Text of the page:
Bear Festivities in Andorra

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Since late 2022, the popular Bear dances celebrated in Ordino and Encamp have been inscribed in UNESCO’s Representative List of the Intangible Cultural Heritage of Humanity.

The inscription of the events came as part of the ‘Bear Festivities in the Pyrenees’ project conducted alongside France, incorporating the five villages of Ordino, Encamp (Andorra), Arles-sur-Tech, Prats de Molló and Sant Llorenç de Cerdans (Alt Vallespir, France).

The Bear in Encamp and Ordino
In Andorra, both performances form part of the winter festive cycle.

Encamp’s ‘Bear Dance’ is a traditional performance that currently takes place on Carnival Monday. Since the 1950s, it has followed the script written by Rossend Marsol, nicknamed ‘Sícoris’. It is believed that the festivities began during the Middle Ages, and in the past would have been held around Candlemas.

In Ordino, the performance of ‘L’última Ossa’ (The Last Bear) was traditionally held during Carnival in the town square, in front of the church of Sant Corneli and Sant Cebrià. It later came to be celebrated on Saint Stephen’s Day. Since its comeback in 2017, after years of being almost discontinued, it now takes place in the first week of December in the gardens of the Casa Areny-Plandolit Museum. The recovery of cultural events such as "L'ultima ossa d'Ordino" has enabled Ordino to highlight its traditions and cultures to great acclaim, leading to it being named one of the World Tourism Organization's (UNWTO) Best Tourism Villages.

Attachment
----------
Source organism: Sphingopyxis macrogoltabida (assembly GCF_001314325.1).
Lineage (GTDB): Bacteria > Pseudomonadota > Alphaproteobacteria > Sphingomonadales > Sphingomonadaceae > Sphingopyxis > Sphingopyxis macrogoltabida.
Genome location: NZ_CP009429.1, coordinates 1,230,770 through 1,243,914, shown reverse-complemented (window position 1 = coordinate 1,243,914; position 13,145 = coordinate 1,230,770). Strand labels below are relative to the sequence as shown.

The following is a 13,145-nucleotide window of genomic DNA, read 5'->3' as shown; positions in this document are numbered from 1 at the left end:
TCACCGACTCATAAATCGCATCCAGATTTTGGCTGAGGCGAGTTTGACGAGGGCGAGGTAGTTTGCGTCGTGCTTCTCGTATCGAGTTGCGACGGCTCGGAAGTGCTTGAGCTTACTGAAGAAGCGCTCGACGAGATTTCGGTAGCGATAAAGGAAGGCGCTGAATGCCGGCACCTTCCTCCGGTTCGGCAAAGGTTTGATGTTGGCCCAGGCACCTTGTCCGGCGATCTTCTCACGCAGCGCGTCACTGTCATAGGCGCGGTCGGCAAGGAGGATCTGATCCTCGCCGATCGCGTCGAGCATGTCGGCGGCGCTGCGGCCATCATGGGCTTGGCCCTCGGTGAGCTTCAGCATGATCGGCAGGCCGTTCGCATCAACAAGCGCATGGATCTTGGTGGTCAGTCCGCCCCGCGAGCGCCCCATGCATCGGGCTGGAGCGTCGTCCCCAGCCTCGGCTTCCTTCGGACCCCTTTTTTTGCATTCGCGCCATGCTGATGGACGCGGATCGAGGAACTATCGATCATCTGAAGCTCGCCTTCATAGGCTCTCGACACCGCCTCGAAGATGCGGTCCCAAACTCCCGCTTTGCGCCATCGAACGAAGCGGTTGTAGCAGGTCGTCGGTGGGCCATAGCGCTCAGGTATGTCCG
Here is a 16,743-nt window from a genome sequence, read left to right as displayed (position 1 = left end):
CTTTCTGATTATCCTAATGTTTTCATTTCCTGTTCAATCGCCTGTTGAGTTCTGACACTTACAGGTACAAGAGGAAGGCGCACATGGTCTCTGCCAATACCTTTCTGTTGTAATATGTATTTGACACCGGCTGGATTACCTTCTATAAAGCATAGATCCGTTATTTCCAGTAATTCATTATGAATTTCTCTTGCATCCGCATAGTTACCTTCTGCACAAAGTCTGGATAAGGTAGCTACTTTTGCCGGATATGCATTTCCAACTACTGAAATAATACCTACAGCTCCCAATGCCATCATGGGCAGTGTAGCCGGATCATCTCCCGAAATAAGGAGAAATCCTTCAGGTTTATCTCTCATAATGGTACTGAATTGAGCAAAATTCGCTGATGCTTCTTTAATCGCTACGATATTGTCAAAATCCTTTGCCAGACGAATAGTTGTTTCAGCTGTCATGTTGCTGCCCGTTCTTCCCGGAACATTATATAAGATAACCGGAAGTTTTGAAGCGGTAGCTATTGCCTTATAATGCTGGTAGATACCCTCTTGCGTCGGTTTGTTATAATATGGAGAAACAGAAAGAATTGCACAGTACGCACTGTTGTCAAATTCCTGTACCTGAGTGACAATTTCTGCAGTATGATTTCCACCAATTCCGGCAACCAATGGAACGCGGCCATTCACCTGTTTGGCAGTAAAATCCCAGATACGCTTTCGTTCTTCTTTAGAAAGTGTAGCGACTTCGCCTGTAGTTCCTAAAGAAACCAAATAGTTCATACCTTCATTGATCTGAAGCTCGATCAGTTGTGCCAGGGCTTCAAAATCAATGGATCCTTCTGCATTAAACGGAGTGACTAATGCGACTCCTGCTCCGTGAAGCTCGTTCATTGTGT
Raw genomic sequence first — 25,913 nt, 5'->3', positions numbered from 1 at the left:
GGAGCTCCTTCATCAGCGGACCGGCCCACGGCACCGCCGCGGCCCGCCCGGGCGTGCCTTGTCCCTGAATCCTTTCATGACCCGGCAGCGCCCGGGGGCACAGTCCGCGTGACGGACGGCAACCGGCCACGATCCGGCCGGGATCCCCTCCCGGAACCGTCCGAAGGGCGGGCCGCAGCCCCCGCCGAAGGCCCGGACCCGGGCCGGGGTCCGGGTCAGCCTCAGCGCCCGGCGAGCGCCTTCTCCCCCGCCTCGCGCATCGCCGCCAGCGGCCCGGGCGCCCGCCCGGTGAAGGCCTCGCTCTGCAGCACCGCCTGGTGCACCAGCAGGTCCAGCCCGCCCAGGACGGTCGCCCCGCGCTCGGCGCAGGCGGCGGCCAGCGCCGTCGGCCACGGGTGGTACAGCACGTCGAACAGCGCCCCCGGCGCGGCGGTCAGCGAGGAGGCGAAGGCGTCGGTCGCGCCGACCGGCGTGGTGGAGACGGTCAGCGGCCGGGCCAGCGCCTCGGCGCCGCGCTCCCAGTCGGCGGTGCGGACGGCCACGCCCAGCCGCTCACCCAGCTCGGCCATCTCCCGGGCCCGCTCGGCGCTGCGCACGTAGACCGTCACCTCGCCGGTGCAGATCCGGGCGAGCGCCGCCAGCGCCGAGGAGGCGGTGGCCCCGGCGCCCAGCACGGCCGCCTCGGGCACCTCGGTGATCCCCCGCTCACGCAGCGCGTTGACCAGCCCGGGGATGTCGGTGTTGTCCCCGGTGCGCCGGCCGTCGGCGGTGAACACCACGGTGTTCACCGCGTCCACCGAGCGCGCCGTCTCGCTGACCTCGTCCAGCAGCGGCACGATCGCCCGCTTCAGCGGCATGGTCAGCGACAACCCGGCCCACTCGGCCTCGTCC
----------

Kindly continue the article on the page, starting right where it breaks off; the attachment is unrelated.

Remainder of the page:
Symbol of the relationship between humans and nature
UNESCO highlights that these winter festivities - which were already part of Andorra’s heritage inventory - symbolise the relationship between humans and nature, as the celebrations take place in different towns and among different families, with a tone of social criticism and satire.

It also highlights that with elements drawn from legends, these communities have enriched their popular heritage, giving each performance a unique identity with its own language, music and dance.

Both the performance in Ordino and that in Encamp openly talk about the events of the year in a festive way, full of sarcasm. The bear becomes a symbol of any difficulties. Thus, when the animal is caught, people are actually fighting against all the circumstances and setbacks they have had. Working together in a good-humoured way, people use their ingenuity and the tools they have developed to overcome the Bear.

The Encamp Festival Committee and the Ordino Cultural Association, with the support of the Government’s Cultural Heritage department, are the organisations tasked with enabling the Andorran part of the celebration and ensuring dissemination of this event inscribed on the UNESCO Cultural Heritage list.

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